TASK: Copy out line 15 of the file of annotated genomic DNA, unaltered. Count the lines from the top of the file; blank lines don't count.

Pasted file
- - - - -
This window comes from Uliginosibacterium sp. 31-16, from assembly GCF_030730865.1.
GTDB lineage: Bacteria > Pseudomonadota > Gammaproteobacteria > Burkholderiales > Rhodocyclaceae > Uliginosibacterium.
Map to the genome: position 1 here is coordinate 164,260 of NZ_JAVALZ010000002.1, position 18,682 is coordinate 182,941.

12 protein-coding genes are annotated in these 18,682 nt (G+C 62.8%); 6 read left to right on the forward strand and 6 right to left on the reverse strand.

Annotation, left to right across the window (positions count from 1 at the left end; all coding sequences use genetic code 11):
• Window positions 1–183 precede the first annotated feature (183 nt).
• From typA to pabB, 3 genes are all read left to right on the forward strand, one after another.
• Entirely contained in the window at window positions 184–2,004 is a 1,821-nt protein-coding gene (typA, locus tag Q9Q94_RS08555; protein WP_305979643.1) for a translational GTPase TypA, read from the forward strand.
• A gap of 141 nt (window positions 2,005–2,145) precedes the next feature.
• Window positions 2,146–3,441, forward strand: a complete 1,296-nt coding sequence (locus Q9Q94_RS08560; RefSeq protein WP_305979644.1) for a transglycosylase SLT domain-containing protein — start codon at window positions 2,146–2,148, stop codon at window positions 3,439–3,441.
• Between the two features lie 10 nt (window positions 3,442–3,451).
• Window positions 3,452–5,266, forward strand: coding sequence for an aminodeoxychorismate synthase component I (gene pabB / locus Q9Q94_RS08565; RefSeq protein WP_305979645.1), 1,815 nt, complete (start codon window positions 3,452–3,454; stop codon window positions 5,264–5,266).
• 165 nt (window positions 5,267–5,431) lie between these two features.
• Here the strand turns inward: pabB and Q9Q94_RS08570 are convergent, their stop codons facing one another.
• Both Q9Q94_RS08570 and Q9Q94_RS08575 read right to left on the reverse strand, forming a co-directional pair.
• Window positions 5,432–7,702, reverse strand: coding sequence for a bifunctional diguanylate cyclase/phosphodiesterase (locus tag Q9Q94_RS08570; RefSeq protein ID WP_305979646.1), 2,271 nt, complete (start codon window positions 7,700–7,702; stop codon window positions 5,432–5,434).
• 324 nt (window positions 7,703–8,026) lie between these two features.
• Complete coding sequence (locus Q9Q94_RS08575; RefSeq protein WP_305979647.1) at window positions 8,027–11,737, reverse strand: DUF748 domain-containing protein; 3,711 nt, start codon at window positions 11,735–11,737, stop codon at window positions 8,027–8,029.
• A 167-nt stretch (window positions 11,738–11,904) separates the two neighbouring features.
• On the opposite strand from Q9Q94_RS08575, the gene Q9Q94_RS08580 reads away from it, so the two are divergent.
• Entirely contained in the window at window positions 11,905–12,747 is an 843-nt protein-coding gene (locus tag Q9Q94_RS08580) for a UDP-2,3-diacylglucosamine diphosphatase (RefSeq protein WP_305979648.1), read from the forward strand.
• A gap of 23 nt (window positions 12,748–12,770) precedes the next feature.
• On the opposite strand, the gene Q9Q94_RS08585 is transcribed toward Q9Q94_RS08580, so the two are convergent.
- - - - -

• Both Q9Q94_RS08570 and Q9Q94_RS08575 read right to left on the reverse strand, forming a co-directional pair.